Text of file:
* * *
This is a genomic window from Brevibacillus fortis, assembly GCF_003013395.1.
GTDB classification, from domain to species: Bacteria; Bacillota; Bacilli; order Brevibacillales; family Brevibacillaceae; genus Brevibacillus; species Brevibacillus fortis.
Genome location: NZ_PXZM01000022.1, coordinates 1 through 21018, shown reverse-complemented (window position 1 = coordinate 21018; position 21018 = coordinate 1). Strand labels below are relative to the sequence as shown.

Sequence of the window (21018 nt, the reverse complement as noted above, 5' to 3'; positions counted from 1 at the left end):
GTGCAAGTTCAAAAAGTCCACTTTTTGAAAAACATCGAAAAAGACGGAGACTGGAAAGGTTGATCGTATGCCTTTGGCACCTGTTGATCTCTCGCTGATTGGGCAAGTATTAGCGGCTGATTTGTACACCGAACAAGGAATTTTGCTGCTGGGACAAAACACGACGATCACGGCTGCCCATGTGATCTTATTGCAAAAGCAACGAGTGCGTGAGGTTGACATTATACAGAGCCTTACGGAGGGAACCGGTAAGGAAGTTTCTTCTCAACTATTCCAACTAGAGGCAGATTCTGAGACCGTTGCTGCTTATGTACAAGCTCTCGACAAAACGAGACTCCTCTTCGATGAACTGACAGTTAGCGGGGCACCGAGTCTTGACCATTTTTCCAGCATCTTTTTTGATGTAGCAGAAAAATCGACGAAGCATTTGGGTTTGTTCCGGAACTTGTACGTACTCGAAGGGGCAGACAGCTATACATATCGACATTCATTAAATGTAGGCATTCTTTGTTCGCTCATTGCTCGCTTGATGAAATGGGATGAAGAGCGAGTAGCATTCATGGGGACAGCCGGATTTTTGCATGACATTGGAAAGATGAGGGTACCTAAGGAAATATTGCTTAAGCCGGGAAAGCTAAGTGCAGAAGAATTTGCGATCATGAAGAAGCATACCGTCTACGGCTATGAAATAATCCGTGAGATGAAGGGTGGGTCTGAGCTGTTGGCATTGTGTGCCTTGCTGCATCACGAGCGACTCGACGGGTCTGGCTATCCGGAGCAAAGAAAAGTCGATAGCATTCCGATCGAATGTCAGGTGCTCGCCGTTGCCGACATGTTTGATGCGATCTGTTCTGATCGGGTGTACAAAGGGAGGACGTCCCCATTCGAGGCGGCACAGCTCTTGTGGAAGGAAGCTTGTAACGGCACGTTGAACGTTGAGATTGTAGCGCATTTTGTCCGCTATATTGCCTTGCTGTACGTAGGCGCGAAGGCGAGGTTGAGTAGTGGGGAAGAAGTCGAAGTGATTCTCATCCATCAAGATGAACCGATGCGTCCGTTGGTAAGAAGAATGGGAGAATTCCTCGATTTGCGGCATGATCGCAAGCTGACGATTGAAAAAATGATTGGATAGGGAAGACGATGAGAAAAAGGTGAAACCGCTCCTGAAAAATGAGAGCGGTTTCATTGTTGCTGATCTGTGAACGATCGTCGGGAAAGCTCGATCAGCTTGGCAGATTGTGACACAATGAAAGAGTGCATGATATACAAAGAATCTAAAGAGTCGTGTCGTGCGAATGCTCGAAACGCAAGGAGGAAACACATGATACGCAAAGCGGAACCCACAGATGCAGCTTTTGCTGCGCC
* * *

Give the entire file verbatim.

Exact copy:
This is a genomic window from Brevibacillus fortis, assembly GCF_003013395.1.
GTDB classification, from domain to species: Bacteria; Bacillota; Bacilli; order Brevibacillales; family Brevibacillaceae; genus Brevibacillus; species Brevibacillus fortis.
Genome location: NZ_PXZM01000022.1, coordinates 1 through 21018, shown reverse-complemented (window position 1 = coordinate 21018; position 21018 = coordinate 1). Strand labels below are relative to the sequence as shown.

Sequence of the window (21018 nt, the reverse complement as noted above, 5' to 3'; positions counted from 1 at the left end):
GTGCAAGTTCAAAAAGTCCACTTTTTGAAAAACATCGAAAAAGACGGAGACTGGAAAGGTTGATCGTATGCCTTTGGCACCTGTTGATCTCTCGCTGATTGGGCAAGTATTAGCGGCTGATTTGTACACCGAACAAGGAATTTTGCTGCTGGGACAAAACACGACGATCACGGCTGCCCATGTGATCTTATTGCAAAAGCAACGAGTGCGTGAGGTTGACATTATACAGAGCCTTACGGAGGGAACCGGTAAGGAAGTTTCTTCTCAACTATTCCAACTAGAGGCAGATTCTGAGACCGTTGCTGCTTATGTACAAGCTCTCGACAAAACGAGACTCCTCTTCGATGAACTGACAGTTAGCGGGGCACCGAGTCTTGACCATTTTTCCAGCATCTTTTTTGATGTAGCAGAAAAATCGACGAAGCATTTGGGTTTGTTCCGGAACTTGTACGTACTCGAAGGGGCAGACAGCTATACATATCGACATTCATTAAATGTAGGCATTCTTTGTTCGCTCATTGCTCGCTTGATGAAATGGGATGAAGAGCGAGTAGCATTCATGGGGACAGCCGGATTTTTGCATGACATTGGAAAGATGAGGGTACCTAAGGAAATATTGCTTAAGCCGGGAAAGCTAAGTGCAGAAGAATTTGCGATCATGAAGAAGCATACCGTCTACGGCTATGAAATAATCCGTGAGATGAAGGGTGGGTCTGAGCTGTTGGCATTGTGTGCCTTGCTGCATCACGAGCGACTCGACGGGTCTGGCTATCCGGAGCAAAGAAAAGTCGATAGCATTCCGATCGAATGTCAGGTGCTCGCCGTTGCCGACATGTTTGATGCGATCTGTTCTGATCGGGTGTACAAAGGGAGGACGTCCCCATTCGAGGCGGCACAGCTCTTGTGGAAGGAAGCTTGTAACGGCACGTTGAACGTTGAGATTGTAGCGCATTTTGTCCGCTATATTGCCTTGCTGTACGTAGGCGCGAAGGCGAGGTTGAGTAGTGGGGAAGAAGTCGAAGTGATTCTCATCCATCAAGATGAACCGATGCGTCCGTTGGTAAGAAGAATGGGAGAATTCCTCGATTTGCGGCATGATCGCAAGCTGACGATTGAAAAAATGATTGGATAGGGAAGACGATGAGAAAAAGGTGAAACCGCTCCTGAAAAATGAGAGCGGTTTCATTGTTGCTGATCTGTGAACGATCGTCGGGAAAGCTCGATCAGCTTGGCAGATTGTGACACAATGAAAGAGTGCATGATATACAAAGAATCTAAAGAGTCGTGTCGTGCGAATGCTCGAAACGCAAGGAGGAAACACATGATACGCAAAGCGGAACCCACAGATGCAGCTTTTGCTGCGCC